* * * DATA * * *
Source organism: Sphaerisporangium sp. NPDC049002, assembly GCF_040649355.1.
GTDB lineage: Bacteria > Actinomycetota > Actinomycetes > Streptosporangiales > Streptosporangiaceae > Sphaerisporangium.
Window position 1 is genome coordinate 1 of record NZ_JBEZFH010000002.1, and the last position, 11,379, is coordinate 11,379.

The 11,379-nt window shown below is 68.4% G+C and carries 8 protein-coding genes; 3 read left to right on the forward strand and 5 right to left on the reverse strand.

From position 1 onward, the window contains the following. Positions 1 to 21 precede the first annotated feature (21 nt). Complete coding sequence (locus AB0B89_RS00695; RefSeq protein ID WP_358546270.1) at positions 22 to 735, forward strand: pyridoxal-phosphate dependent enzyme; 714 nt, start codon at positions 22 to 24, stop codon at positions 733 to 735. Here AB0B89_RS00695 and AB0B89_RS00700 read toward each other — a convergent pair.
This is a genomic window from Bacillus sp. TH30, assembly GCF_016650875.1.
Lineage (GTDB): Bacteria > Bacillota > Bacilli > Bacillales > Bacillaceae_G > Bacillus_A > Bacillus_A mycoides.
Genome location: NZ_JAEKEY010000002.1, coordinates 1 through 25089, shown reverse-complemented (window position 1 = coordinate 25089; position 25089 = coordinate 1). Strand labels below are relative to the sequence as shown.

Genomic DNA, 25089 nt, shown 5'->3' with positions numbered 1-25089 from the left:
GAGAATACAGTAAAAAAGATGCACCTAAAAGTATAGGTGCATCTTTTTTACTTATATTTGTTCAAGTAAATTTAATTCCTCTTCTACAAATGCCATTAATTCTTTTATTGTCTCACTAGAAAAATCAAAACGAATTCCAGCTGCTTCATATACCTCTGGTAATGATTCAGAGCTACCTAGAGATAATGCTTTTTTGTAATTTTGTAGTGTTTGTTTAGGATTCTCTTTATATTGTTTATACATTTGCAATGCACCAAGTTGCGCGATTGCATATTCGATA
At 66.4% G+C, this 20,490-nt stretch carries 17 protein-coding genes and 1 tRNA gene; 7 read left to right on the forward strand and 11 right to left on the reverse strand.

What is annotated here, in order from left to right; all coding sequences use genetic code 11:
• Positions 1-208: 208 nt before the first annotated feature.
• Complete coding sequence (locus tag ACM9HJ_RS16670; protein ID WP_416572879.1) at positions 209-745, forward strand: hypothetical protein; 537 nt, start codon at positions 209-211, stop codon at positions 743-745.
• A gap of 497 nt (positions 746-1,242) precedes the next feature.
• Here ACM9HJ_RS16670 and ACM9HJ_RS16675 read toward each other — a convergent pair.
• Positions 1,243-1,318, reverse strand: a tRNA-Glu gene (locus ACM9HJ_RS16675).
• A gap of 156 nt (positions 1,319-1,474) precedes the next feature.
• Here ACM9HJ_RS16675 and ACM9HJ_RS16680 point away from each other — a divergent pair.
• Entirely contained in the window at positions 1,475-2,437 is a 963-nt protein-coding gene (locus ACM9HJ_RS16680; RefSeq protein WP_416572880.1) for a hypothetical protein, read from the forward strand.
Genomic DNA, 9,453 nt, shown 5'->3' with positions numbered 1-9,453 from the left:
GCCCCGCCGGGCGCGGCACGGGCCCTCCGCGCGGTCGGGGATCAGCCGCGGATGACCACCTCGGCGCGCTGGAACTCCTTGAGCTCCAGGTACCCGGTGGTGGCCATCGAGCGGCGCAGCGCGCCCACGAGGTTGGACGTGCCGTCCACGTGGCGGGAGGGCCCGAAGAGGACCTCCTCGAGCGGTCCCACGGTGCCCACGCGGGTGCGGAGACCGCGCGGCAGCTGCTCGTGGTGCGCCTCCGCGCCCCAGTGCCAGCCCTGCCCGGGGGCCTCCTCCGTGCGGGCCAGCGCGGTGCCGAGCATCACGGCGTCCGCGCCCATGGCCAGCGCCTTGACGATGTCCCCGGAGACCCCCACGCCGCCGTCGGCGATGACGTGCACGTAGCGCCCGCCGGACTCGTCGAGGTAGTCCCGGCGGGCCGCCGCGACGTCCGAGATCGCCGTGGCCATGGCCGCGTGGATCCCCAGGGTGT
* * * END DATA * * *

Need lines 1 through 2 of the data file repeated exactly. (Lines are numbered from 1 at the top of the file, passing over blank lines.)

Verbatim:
Source organism: Sphaerisporangium sp. NPDC049002, assembly GCF_040649355.1.
GTDB lineage: Bacteria > Actinomycetota > Actinomycetes > Streptosporangiales > Streptosporangiaceae > Sphaerisporangium.